Lexicon of Tamil Literature is a reference-dictionary of Tamil literature of South India from its early beginnings more than 2000 years ago until the present time (ca. 1980). It includes in the order of Roman alphabet names and short biographies of authors, lists of their works, anonymous literary works and most important matters of Tamil prosody, rhetoric and poetics. Whenever available, bibliographic data are given with individual entries in selection. Brief contents and evaluative statements are given with literary works of greater importance, whether ancient or modern. An introduction is included. The work is the first of its kind in a non-Indian language. It is an indispensable source of data and work of reference for Tamil literature in particular, and for the totality of Indic literatures in general.
Greater Magadha, roughly the eastern part of the Gangetic plain of northern India, has so far been looked upon as deeply indebted to Brahmanical culture. Religions such as Buddhism and Jainism are thought of as derived, in one way or another, from Vedic religion. This belief is defective in various respects. This book argues for the importance and independence of Greater Magadha as a cultural area until a date close to the beginning of the Common Era. In order to correct the incorrect notions, two types of questions are dealt with: questions pertaining to cultural and religious dependencies, and questions relating to chronology. As a result a modified picture arises that also has a bearing on the further development of Indian culture.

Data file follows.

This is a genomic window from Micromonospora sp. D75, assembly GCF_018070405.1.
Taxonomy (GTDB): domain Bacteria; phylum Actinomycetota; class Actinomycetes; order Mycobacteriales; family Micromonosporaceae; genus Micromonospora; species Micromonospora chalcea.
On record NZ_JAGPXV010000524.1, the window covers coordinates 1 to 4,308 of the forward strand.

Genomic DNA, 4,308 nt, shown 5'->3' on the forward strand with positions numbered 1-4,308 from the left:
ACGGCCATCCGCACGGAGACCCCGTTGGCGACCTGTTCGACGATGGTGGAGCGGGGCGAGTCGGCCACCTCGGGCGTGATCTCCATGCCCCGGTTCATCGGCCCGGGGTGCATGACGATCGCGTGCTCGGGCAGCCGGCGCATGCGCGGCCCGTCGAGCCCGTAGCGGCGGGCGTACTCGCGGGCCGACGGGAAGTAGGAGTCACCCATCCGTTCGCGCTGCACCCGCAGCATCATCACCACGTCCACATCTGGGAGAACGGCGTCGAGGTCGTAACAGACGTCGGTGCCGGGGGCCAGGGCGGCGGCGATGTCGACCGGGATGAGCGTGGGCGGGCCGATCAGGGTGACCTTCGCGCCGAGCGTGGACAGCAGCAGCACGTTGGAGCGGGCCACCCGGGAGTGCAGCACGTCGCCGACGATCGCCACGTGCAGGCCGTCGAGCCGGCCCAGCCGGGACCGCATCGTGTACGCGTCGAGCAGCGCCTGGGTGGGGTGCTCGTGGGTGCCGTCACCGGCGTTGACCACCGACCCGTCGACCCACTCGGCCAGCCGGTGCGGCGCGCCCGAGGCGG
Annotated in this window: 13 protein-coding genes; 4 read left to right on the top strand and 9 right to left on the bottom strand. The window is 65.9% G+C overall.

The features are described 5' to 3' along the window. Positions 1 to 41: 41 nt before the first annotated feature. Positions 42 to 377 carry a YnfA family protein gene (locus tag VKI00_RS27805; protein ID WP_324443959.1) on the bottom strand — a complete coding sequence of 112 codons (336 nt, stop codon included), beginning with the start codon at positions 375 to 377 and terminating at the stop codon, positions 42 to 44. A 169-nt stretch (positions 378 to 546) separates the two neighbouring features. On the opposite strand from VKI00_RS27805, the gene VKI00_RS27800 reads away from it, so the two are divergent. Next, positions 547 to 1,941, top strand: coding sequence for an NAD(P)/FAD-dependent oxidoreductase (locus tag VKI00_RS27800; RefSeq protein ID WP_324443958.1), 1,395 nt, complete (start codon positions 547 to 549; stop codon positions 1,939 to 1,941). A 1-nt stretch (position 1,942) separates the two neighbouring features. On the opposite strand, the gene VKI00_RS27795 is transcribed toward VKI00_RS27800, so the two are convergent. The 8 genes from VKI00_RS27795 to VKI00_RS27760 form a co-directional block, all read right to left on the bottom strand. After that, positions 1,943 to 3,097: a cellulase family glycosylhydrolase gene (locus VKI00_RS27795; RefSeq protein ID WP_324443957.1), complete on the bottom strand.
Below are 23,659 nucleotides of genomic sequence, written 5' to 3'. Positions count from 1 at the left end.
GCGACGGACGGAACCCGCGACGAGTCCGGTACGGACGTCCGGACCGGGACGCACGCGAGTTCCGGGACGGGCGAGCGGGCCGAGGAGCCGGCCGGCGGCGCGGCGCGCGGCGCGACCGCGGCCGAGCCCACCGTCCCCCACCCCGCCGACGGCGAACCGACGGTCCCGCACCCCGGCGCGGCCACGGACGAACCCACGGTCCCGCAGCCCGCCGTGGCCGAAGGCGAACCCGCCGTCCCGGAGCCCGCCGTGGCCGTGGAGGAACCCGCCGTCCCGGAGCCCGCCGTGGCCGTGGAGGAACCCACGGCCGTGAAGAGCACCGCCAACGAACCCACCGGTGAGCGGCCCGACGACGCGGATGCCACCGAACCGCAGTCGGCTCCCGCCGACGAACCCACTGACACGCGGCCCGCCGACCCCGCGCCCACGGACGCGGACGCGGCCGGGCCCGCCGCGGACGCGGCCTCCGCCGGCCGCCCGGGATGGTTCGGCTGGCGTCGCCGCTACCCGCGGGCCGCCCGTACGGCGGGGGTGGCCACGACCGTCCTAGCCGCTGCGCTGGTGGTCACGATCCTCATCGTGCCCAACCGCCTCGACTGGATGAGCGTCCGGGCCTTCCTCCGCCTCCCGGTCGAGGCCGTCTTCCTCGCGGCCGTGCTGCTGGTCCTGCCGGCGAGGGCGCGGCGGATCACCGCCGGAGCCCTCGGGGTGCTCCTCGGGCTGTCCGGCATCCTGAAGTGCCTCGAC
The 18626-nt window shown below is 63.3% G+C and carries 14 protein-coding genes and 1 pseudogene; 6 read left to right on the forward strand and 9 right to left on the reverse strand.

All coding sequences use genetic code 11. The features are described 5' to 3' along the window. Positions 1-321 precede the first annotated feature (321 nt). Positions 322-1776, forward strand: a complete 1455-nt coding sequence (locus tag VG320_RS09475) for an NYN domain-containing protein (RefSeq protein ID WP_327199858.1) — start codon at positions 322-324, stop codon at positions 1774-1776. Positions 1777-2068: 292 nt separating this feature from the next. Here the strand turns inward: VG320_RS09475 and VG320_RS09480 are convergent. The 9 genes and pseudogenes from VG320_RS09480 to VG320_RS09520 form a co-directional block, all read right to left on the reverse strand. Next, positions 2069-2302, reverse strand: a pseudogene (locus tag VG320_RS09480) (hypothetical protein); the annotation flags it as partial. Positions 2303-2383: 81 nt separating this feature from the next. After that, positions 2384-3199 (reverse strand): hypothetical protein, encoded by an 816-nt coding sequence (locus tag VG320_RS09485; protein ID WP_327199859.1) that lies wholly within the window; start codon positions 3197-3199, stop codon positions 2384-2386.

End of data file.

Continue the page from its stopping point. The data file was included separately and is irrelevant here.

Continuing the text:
Volume Two begins with writings by some of the most important critics of Walter Spink's conclusions, interspersed with his own responses, using a thorough analysis of the great Cave 26 to support his assertions. The author then turns to matters of patronage, and to the surprising fact that, unlike most other Buddhist sites, Ajanta was purely "elitist", developed by less than a dozen major patrons. Its brief heyday traumatically ended, however, with the death of the great emperor Harisena in about 477, creating political chaos. Ajanta's anxious patrons now joined in a headlong rush to get their shrines dedicated, in order to obtain the expected merit, before they fled the region, abandoning their caves to the monks and local devotees remaining at the now-doomed site. These "intrusive" new patrons now filled the caves with their own helter-skelter votive offerings, paying no heed to the well-laid plans of the years before. A similar pattern of patronage is to be found in the redecoration of the earlier Hinayana caves, where the careful planning of the work being done during Harisena's reign is suddenly interrupted by a host of individual votive donations. The volume ends with a new and useful editing of Ajanta inscriptions by Richard S. Cohen.